The future of the world’s satellite infrastructure depends on a device as old as time: the humble clock.
A mainstay on larger, legacy satellites such as the Global Positioning System (GPS), high-precision atomic clocks have enabled essential navigation and telecommunication functions while providing a timekeeping standard for financial markets, power grids and the internet.
Fundamentally, all clocks measure the passage of time by counting oscillations of a resonator. Grandfather clocks count the oscillations of a pendulum (i.e., the number of times the pendulum arm passes through the vertical), while most modern timepieces count the vibrations of electrified quartz.
But differences in manufacturing, as well as the effects of heat and pressure, can cause resonators likes quartz and pendulums to vary in their oscillation period over time.
Because satellites need to send and measure signals traveling at lightspeed, even the smallest variations in frequency can cause substantial errors; a deviation of one one-thousandth of a second could throw off a GPS route – or a missile’s target – by 300 km.
Precision timekeeping could enable swarms of small satellites to communicate with each other more effectively and help spacecraft navigate in deep space. NASA's Jet Propulsion Laboratory is currently testing their Deep Space Atomic Clock, which they hope will assist spacecraft to reach destinations as far as Mars and beyond.
For applications that require this level of precision, clocks aboard satellites must not only be synchronized, but also syntonized, or kept at the same frequency, said James Camparo, an Aerospace Fellow and atomic clock physicist.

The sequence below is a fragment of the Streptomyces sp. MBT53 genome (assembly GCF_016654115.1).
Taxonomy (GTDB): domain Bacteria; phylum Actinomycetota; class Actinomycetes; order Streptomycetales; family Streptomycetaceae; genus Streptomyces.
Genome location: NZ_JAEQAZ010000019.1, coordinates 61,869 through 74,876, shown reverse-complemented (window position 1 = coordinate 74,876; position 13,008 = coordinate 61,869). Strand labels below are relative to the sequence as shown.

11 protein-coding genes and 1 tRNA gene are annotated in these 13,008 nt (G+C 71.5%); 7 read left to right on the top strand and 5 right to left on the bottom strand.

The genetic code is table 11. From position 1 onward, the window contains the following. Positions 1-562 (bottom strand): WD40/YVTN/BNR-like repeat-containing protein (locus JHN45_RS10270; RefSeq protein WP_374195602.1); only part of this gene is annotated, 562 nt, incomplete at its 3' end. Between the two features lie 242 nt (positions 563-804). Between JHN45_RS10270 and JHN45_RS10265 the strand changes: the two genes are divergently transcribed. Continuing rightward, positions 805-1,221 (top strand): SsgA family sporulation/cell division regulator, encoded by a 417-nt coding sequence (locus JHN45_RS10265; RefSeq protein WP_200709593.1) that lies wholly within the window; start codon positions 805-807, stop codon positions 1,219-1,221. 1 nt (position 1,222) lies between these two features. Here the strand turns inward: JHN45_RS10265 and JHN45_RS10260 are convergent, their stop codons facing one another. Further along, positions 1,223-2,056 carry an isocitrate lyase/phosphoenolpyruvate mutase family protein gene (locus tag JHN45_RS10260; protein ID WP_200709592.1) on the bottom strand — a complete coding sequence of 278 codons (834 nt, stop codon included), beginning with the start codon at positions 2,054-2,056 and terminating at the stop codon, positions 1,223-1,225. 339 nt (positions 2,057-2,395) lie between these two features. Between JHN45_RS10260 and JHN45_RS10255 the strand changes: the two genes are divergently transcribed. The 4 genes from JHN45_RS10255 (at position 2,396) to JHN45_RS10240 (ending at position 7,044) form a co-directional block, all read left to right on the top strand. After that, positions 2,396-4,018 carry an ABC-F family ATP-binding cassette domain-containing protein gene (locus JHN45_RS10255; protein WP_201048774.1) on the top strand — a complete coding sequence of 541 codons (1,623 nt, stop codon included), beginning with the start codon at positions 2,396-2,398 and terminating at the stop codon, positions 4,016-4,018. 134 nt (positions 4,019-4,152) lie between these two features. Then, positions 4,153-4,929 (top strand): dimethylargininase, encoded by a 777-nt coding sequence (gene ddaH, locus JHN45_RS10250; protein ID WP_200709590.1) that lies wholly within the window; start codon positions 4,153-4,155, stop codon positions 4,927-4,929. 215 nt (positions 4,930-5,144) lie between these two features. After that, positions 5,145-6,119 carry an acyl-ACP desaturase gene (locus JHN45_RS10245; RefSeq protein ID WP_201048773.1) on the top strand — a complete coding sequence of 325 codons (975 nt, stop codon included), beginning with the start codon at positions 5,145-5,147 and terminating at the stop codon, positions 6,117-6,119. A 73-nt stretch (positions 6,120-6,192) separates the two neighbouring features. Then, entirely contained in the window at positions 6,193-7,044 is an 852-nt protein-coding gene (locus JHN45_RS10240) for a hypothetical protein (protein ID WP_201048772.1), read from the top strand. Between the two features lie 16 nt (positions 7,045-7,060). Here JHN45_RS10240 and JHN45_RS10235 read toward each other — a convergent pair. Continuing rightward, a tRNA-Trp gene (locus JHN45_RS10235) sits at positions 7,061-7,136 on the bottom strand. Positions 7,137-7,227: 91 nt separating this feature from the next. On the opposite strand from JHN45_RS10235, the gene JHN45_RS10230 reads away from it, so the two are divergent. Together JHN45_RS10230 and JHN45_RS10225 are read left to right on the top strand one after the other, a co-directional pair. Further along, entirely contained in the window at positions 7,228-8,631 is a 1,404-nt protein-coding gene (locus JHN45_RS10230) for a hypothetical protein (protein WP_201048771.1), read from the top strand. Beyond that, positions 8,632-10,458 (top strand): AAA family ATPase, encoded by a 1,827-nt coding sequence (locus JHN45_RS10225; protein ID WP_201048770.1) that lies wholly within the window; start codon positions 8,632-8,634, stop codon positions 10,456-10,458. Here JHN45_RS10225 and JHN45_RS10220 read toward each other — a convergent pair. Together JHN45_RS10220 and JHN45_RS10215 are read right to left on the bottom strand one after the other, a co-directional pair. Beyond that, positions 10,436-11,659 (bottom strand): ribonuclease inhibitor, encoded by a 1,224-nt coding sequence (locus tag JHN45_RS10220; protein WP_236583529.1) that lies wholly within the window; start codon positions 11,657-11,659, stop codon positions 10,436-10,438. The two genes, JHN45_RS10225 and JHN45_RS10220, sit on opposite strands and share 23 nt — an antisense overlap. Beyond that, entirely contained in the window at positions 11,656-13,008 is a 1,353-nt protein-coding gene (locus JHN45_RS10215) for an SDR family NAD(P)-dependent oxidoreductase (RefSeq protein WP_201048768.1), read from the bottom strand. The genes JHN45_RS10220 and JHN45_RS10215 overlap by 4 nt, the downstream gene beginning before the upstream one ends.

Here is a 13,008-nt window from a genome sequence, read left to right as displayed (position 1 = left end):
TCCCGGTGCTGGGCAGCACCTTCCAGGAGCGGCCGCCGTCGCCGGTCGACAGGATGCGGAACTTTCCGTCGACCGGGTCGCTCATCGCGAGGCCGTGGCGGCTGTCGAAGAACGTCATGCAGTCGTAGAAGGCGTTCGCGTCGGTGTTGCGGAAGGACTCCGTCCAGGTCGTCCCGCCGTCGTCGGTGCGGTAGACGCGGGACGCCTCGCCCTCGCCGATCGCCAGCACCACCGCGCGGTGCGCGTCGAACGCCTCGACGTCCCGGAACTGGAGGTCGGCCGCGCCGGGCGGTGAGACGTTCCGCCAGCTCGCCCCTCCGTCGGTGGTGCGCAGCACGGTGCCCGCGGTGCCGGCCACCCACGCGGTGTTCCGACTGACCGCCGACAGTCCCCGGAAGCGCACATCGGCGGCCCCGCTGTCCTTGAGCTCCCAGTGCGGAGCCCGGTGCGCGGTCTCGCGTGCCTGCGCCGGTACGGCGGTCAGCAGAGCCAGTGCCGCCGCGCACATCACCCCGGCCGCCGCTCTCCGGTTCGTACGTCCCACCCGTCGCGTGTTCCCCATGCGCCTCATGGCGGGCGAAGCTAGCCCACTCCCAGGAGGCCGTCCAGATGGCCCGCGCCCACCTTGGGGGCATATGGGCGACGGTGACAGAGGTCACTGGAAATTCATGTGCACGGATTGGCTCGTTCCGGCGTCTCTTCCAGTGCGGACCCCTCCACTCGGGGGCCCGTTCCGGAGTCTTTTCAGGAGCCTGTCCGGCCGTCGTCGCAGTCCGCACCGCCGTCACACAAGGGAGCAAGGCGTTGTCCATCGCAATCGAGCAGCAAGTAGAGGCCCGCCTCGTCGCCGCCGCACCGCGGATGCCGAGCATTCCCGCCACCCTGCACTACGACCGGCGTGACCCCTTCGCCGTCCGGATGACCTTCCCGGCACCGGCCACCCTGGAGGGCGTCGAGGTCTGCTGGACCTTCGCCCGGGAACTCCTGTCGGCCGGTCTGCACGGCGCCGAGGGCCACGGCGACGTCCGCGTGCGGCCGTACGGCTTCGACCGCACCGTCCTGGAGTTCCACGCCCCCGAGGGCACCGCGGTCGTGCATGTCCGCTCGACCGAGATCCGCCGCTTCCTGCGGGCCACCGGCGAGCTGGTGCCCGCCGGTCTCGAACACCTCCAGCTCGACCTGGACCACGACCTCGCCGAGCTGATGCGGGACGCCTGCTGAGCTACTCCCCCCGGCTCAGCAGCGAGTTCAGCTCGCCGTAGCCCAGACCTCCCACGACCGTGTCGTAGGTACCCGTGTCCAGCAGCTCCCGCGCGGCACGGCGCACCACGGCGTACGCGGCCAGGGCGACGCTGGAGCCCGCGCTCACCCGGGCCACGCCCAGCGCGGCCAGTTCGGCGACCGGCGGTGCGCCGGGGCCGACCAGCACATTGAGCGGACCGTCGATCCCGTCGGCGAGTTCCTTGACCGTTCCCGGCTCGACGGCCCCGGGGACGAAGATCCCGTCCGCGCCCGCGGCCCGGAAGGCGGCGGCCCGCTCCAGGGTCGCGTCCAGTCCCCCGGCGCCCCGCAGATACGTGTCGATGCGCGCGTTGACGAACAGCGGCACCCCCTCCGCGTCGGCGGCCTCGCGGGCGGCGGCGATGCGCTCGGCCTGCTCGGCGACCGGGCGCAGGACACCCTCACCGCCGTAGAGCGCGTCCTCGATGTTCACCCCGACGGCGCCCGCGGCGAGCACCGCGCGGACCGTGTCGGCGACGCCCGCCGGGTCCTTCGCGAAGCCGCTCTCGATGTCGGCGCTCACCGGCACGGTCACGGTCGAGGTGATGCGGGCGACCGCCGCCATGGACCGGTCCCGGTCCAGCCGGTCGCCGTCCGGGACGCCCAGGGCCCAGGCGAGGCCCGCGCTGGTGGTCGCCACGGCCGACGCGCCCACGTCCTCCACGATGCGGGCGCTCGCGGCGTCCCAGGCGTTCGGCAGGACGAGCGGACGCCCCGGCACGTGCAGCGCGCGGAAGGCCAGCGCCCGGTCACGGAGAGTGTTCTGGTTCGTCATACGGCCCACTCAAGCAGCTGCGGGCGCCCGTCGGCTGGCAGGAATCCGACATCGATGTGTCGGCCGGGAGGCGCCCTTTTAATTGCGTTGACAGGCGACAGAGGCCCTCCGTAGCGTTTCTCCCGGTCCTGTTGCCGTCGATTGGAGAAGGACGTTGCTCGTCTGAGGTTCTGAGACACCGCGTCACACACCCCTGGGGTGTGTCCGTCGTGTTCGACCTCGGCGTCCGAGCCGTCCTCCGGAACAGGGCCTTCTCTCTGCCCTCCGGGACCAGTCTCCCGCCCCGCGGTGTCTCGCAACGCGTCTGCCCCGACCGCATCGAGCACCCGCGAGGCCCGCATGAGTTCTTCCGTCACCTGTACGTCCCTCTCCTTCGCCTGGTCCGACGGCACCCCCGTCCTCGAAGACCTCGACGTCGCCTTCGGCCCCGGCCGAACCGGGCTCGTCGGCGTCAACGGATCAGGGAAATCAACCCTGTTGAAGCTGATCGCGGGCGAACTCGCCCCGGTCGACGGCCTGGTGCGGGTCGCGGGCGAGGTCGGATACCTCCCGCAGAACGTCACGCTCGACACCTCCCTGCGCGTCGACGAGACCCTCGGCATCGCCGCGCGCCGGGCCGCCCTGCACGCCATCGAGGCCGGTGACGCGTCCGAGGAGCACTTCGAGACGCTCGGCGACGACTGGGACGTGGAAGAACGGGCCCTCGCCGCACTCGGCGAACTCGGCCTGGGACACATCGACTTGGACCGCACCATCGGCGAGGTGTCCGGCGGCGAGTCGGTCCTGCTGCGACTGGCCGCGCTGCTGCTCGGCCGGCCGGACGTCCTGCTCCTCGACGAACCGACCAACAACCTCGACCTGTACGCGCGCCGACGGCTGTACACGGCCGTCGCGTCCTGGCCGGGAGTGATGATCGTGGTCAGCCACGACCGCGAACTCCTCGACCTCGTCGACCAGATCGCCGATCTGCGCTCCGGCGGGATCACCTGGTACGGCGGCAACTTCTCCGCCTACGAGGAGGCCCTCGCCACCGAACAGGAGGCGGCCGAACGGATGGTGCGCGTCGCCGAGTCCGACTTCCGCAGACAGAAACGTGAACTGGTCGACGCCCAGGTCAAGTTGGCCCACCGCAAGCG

Consistency is Key
To maintain syntonization, most atomic clocks employed in space use the same quartz found in other timepieces, but tie the quartz’ oscillation to a fundamental atomic constant of nature, which in principle will not change: the energy-level spacing on an atom’s energy-ladder diagram. Camparo describes the resonant frequency associated with this energy-level spacing as the backbone of ultra-precise timekeeping.
In one type of atomic clock, cesium atoms are subjected to microwave radiation at exactly 9,192,631,770 Hz – a frequency generated by a quartz oscillator. If the quartz oscillator produces this exact frequency, the cesium atoms will change from one rung on their energy-ladder to another.
After the initial cesium-atom/microwave interaction, a detector in the clock measures how many atoms changed rungs. If most of the atoms have jumped from one rung of the energy-ladder to another, the frequency of the microwaves – and by extension, the quartz oscillator – is correct.
If the atoms have not jumped a rung on their energy-ladder, the frequency has drifted – factors such as temperature or pressure may have altered the quartz, just as they do in everyday timepieces. When this happens, an electric circuit in the clock will correct the oscillator frequency back to 9,192,631,770 Hz.
While most atomic clocks follow this scheme, some use different elements, such as rubidium, and different forms of radiation. The result is the same: precision timekeeping that can self-correct.
Bridging the Divide
As the scientific community works toward smaller, higher precision devices, Camparo and his team conduct critical research on alternative clock designs and study the long-term impact of environmental factors on timekeeping through simulation and testing.
Working in parallel with a commercial manufacturer developing a new laser-based clock, the team is currently evaluating the efficacy of a simplified version with a lower-powered laser – a design that could significantly extend the life of the device.
“If we succeed, we can pass that information through the open literature to the manufacturer. If we fail, we haven’t interrupted the contractor’s progress and in fact, we can alert the timekeeping community not to go down that path,” Camparo said. “This is how Aerospace’s research – success or failure – can be of benefit to America’s place in space.”
Ultimately, the lab’s strength in foundational research, combined with Aerospace’s public interest mission, enable it to bridge the divide within the atomic clock community.
“We take on problems that academia might not be interested in and manufacturers don’t have the time and resources to look at,” he said. “If you don’t know the basic atomic physics, you may find an engineering solution, but it may not be the optimal solution.”